If you watched the news in America, you’d be under the belief that the revolution in Egypt was instantly caused by a hashtag on Twitter and Facebook event invitation to Tahrir Square. The new channels sold the narrative that in an instant, citizens decided they had enough of President Hosni Mubarak and rose up. But the Egyptian revolution of 2011 wasn’t an overnight overthrow. There was a lot of people working diligently for years wanting to being a real democracy to the country instead of voting in rigged elections. Lillie Paquette showed up in Cairo over a year before the event and captured the key figures eager for a change. We Are Egypt: The Story Behind the Revolution gives the views of participants in the planning stage and not the post-game press conference.
Too often a documentary features a lot of its participants talking about what happened. They elevate their roles in the event. Paquette’s camera captures these participants long before the revolution is on the horizon. They are dreaming, struggling and praying that Mubarak won’t make them disappear. It’s compelling to see this people when the network news wasn’t broadcasting live from the country. In less than 90 minutes, Paquette gives succinct coverage of what happened before the first Tweet was put on the internet. She gets to the heart of the “you are there” documentary genre. The resentment against Mubarak is real and building. The activists can smell the change coming in the attitudes of the masses. The uprising is approaching and it’s not as from people liking a meme on Facebook.
Paquette’s camera gets to the heart of the change and the people pushing for Arab Spring to blossom in Egypt. We Are Egypt is vital viewing for those interested in the history of the event. It also proves itself essential for those curious as to where such a revolution will go. The documentary delivers on giving the story behind the revolution. You really do get to see history in the making.
The video is 1.78:1 anamorphic. The transfer is clean video image. The audio is Dolby Digital stereo. The mix is geared towards the dialogue track. The movie is subtitled in English and Arabic.
Shaab Misr – The People Of Egypt (2:48) is a montage of the area.
Egyptian Democracy Activists (7:05) has a few folks tour the sights from the revolution.
Omar Sharif (8:29) has the star of Lawrence of Arabia talk about his time during the 1952 revolution.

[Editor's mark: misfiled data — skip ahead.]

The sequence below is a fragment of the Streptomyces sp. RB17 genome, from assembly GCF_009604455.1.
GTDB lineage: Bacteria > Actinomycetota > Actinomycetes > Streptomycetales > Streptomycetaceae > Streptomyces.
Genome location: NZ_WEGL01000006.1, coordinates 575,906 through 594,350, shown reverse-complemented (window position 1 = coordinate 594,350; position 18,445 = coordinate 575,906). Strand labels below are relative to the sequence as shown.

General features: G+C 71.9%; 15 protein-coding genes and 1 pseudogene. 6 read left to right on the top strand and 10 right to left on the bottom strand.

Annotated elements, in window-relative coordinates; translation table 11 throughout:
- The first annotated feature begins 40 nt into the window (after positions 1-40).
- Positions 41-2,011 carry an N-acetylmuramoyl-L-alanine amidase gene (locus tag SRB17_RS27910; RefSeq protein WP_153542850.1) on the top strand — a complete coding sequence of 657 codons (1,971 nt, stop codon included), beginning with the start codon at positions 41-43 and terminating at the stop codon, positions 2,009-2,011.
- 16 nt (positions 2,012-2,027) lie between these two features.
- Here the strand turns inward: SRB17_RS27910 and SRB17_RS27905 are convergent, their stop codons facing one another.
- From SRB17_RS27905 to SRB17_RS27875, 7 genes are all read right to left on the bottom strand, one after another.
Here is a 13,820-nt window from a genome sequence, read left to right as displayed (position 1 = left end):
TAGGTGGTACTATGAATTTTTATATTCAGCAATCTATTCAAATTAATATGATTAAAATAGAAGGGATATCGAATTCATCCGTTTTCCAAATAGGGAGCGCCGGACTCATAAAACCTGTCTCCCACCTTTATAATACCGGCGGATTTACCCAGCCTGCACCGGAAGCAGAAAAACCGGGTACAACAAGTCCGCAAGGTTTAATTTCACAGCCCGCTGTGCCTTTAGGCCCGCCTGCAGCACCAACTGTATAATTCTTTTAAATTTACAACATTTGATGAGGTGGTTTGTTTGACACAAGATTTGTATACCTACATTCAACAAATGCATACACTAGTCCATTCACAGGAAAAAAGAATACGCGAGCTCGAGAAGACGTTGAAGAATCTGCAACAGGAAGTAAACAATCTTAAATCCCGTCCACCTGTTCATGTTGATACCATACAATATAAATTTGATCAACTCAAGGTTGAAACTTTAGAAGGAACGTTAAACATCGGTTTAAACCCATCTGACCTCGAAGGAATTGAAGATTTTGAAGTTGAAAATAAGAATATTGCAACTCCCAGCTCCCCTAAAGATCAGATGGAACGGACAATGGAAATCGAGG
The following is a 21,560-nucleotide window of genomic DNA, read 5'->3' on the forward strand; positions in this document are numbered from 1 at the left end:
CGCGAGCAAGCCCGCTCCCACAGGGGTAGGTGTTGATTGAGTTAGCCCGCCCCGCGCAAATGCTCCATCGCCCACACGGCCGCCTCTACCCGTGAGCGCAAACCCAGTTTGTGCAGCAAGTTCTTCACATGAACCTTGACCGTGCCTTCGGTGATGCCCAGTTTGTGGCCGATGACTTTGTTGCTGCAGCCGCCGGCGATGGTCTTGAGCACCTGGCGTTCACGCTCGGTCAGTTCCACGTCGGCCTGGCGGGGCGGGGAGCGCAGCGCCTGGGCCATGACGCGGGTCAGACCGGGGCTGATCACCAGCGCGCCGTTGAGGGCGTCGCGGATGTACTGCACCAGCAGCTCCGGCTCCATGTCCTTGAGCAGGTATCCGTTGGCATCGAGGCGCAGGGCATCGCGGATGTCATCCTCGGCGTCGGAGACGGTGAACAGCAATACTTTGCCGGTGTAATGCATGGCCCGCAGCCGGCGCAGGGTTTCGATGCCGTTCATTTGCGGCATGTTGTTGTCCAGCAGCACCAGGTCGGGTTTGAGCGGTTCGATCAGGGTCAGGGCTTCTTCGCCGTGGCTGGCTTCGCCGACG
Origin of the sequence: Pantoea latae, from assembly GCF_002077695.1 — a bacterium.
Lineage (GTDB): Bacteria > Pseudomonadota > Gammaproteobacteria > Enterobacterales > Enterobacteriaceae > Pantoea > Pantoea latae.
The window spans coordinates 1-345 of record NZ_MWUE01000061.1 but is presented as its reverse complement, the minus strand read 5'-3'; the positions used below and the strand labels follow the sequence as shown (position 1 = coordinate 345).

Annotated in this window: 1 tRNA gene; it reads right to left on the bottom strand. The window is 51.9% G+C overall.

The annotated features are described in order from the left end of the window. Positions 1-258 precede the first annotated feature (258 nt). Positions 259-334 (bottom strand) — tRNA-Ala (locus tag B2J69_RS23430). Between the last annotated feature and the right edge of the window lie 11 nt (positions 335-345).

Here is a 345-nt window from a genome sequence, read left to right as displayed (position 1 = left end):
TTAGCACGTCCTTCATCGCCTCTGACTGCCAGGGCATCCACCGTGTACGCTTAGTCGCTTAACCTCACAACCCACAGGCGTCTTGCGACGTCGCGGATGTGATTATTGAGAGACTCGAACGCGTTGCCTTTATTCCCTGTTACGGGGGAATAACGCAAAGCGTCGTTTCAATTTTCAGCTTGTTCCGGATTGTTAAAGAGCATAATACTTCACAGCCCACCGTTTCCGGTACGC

Inside NDP Headquarters (8:29) lets you see the place before it was torched.
Ali Eldin Hilal (10:21) has him guessing wrong about what was about to happen.
Michele Dunne (7:13) lets her explain US-Egypt relations over the decades.
Laith Kubba (7:17) is about what it will takes to start a democracy in Egypt.
Noam Chomsky (9:38) discusses US foreign policy in Egypt.
Young Democracy Activist (4:05) predicts the revolution is coming.
Basem Fathy (5:49) discusses the role of social media.
Esraa Abdel Fattah & Basem Fathy (10:24) has them talk after the Revolution.
We Are Egypt: The Story Behind the Revolution give a view of the Egyptian revolution months before the overthrow of Mubarak. The documentary shows the effort that was taken to launch Arab Spring in Cairo. The bonus features add plenty to film. The best is getting to see Omar Sharif speak about his country.
Disinformation presents We Are Egypt: The Story Behind the Revolution. Directed by: Lillie Paquette. Written by: Jodi Reynolds and Sally Dexter. Starring: Omar Sharif. Running Time: 86 minutes. Released: April 9, 2013. Available at Amazon.com.
Joe Corey is the writer and director of "Danger! Health Films" currently streaming on Night Flight and Amazon Prime. He's the author of "The Seven Secrets of Great Walmart People Greeters." This is the last how to get a job book you'll ever need. He was Associate Producer of the documentary "Moving Midway." He's worked as local crew on several reality shows including Candid Camera, American's Most Wanted, Extreme Makeover Home Edition and ESPN's Gaters. He's been featured on The Today Show and CBS's 48 Hours. Dom DeLuise once said, "Joe, you look like an axe murderer." He was in charge of research and programming at the Moving Image Archive.
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